In 10 years from now, $1 will not buy as much as that same dollar would buy today. This is the basic principle behind inflation; that prices for goods and services rise continually over time.
Inflation has been on investors’ minds recently, as official inflation measures have exceeded 4%, the fastest pace since 1991. The Federal Reserve officially targets a 2% inflation rate, considering this a “healthy” level of inflation.
While the hyperinflation seen in the 1970’s is unlikely to return in the modern era, high inflation is a concern nonetheless. For Americans, high inflation can affect both the cost of groceries and services, but also the performance of our investment portfolios.
High inflation is here, and it seems likely to stick around for some time. But what can we do about it? Are there any investment strategies for inflation?
Note: This article is for informational purposes only, and should not be considered financial advice. Speak to a qualified financial planner if you have questions or concerns about investing.
Gold has long been considered a hedge against inflation. For some, it’s an alternative currency of its own.
Over the very long term, gold has at least kept up with inflation, helping to preserve value over long periods of time. In fact, researchers determined that gold investments from the days of the Roman Empire have retained their buying power all the way to today.
In more extreme cases, owning gold can be life-saving. Take examples like Venezuela today, or the Zimbabwe of the 1990’s. In 2018, Venezuela’s annual inflation rate peaked at 1.8 million percent, causing the country’s currency to become almost completely worthless. In this case, any Venezuelan citizens fortunate enough to own gold would have preserved their buying power, while most people saw their savings evaporate.
Gold is not without its risks, of course. It can be volatile, and there’s no guarantee that its price will appreciate in the short-term (although this can be said of any investment class). Another substantial drawback is that gold is a zero-yield investment, meaning it pays no interest or dividends. Right now, when interest rates are historically low, this doesn’t have too much of an impact — but if rates rise, this is a notable downside to consider.
Gold has the most history as an inflation hedge, but the same logic holds true for investing in other precious metals. Learn more about investing in gold here, or invest today by contacting Bellevue Rare Coins.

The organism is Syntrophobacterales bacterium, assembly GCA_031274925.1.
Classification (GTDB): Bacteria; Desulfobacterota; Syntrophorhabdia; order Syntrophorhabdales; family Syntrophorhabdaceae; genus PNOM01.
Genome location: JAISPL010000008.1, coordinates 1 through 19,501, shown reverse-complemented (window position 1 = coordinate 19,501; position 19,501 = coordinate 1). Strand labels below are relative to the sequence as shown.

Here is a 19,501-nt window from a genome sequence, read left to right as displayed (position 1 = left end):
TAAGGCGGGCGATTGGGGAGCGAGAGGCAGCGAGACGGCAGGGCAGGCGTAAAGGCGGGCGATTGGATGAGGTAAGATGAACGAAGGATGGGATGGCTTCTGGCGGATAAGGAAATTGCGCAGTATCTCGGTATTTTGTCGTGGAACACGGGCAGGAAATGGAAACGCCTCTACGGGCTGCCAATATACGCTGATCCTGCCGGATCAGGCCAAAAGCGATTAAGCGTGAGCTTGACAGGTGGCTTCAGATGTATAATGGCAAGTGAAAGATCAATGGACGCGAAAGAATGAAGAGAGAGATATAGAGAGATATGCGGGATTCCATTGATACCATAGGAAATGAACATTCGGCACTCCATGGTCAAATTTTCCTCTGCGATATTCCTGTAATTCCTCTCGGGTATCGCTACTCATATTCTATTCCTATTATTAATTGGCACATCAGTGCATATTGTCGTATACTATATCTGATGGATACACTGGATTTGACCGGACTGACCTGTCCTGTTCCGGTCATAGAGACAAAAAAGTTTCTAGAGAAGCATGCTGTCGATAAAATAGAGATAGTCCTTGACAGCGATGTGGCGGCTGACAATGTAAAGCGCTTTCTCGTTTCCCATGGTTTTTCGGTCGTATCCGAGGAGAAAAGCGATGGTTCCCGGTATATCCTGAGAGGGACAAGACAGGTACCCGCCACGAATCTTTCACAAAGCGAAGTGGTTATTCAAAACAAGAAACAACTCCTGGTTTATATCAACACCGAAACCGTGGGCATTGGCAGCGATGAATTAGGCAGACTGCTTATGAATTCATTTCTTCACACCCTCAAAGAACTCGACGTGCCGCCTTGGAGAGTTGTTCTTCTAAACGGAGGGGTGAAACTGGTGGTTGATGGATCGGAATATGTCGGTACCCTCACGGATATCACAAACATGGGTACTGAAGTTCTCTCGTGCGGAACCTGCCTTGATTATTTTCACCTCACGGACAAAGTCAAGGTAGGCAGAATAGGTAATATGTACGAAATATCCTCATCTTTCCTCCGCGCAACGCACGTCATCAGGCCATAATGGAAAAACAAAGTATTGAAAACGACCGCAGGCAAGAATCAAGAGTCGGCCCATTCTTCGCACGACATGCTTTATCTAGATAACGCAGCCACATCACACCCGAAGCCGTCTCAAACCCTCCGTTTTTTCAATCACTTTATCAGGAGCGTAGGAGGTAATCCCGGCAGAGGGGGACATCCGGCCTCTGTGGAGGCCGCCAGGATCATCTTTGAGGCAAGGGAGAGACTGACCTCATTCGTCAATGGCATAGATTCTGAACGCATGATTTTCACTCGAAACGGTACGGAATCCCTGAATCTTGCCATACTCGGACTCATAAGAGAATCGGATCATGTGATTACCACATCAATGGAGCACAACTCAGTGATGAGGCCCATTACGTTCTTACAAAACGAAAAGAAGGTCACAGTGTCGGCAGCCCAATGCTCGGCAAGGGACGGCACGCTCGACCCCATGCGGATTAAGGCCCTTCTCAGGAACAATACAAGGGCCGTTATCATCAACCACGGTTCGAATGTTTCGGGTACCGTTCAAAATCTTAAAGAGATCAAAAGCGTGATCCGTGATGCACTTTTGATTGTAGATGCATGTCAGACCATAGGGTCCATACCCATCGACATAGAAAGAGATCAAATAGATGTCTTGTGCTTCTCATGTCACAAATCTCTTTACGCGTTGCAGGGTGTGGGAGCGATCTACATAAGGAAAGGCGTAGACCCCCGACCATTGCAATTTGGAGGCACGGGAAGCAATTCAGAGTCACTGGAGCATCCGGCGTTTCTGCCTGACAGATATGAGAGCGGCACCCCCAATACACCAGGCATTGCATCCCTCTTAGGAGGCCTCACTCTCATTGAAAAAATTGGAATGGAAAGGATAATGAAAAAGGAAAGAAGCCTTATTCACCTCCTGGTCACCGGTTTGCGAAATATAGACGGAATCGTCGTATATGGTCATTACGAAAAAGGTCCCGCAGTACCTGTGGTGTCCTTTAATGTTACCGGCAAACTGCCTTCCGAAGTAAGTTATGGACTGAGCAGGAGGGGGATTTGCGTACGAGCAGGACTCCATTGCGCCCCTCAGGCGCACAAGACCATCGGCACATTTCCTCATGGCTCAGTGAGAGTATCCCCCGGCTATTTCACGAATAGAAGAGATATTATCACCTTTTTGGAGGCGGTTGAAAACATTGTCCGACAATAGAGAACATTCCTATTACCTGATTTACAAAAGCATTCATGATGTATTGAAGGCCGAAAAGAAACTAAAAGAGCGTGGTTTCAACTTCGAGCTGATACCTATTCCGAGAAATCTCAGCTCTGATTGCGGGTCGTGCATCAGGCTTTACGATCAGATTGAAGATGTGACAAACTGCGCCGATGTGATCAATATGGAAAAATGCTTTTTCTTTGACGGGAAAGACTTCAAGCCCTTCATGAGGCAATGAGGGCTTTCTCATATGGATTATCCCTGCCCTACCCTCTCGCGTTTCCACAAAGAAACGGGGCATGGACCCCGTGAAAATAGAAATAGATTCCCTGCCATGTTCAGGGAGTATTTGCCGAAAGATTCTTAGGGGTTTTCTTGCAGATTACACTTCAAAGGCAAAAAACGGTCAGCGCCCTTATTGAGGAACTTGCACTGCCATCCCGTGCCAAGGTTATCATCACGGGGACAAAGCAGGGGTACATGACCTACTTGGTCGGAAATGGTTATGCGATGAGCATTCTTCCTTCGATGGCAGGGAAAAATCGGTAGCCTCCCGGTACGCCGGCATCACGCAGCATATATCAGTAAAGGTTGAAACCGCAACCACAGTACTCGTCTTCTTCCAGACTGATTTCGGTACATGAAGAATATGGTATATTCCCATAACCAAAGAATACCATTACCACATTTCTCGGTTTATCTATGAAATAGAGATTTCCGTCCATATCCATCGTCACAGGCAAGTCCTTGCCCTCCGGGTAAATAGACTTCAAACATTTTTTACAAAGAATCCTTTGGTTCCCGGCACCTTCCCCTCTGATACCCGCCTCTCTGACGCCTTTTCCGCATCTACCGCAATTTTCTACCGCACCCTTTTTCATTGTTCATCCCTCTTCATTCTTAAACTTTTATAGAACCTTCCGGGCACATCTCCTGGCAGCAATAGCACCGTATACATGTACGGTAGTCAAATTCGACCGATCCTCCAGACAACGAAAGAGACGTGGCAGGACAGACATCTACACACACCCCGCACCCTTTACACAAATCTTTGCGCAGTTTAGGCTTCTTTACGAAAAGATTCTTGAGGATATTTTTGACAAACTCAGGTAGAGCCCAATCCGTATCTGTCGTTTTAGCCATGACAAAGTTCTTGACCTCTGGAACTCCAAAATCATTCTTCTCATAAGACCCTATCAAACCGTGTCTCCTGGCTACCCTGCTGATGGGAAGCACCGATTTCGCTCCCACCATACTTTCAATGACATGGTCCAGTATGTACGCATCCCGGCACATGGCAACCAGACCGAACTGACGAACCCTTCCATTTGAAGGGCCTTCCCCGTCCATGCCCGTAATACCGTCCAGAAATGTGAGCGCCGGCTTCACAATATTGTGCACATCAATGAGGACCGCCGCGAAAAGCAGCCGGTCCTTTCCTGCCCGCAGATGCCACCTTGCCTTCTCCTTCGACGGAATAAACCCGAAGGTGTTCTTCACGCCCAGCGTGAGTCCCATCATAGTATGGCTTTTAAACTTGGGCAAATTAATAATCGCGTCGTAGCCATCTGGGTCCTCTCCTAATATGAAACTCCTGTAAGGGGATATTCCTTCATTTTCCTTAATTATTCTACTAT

The US federal government sells Series I Savings Bonds, otherwise known as I-Bonds, directly to citizens. These bonds pay two interest rates:
These two rates combine to create the composite rate, which is the actual interest rate you will earn on your I-Bonds.
Essentially, I-Bonds are designed to help investors protect their cash against inflation. Since they are pegged to the official inflation rate (adjusted every 6 months), they do just that. They are essentially risk-free, as they are guaranteed by the federal government.
I-Bonds are for 30 year terms, but you can cash them out any time after the first 12 months. However, if you redeem an I-Bond within the first 5 years, you will forfeit the last 3 months of interest payments.
The only real downside to I-Bonds is that you can only purchase $10,000 worth per year, per person.
Investing in stocks is another way to ward off the effects of inflation. Equities are risky, of course — and it’s certainly true that inflation fears can spook investors, potentially causing a stock market crash. But the reality is that equities tend to produce higher returns than any other primary asset class.
Because of their higher returns, equities are likely to produce solid real returns, which is the rate of return after the effect of inflation. For example, if the stock market rises 8% in a year, but the inflation rate is 3%, the real return is approximately 5%.
To make the most of equity investments, it’s wise to diversify. Investing in broad index funds, such as the S&P500, is ideal, as it avoids the risks of investing in individual stocks.
Collectibles are not a common investment class, but for some people, it’s an angle worth considering. Collectibles are simply physical objects that are rare or otherwise valuable, and could include:
If you’re reading this, chances are you have some interest in coins, currency and bullion — so investing in rare coins may be a great place to start.
Collectibles offer the advantage of being a truly alternative asset class, which moves independently of the broader investment market. And as investors are increasingly seeking out alternatives to invest in, the collectible market could be due for a boom.
Collectibles are a fairly opaque market, meaning that they are more complex to invest in than something like stocks or bonds. The long-term returns are difficult to calculate (although this research paper tried), but they generally produce positive returns over time.
Collectibles are also illiquid, meaning that they can take some time and effort to sell. You’ll need to use third-party price guides (such as the PCGS Coin Pricing guide for coins), and you’ll need to find a buyer for your items when you do decide to sell.
In the end, collectibles aren’t for everyone. But if you’re someone who genuinely enjoys the collecting process, investing in the collectibles market is worth considering.
Inflation can seem scary, but it’s no cause for panic. Ultimately, the relatively high inflation we’re seeing now should be temporary. Even if it’s not, inflation should not cause you to completely change your investment strategy.
Small, rational changes — like putting a small percentage of your portfolio into gold or I-bonds — may be wise, but ultimately, inflation shouldn’t prompt you to make any radical changes to your investing plan.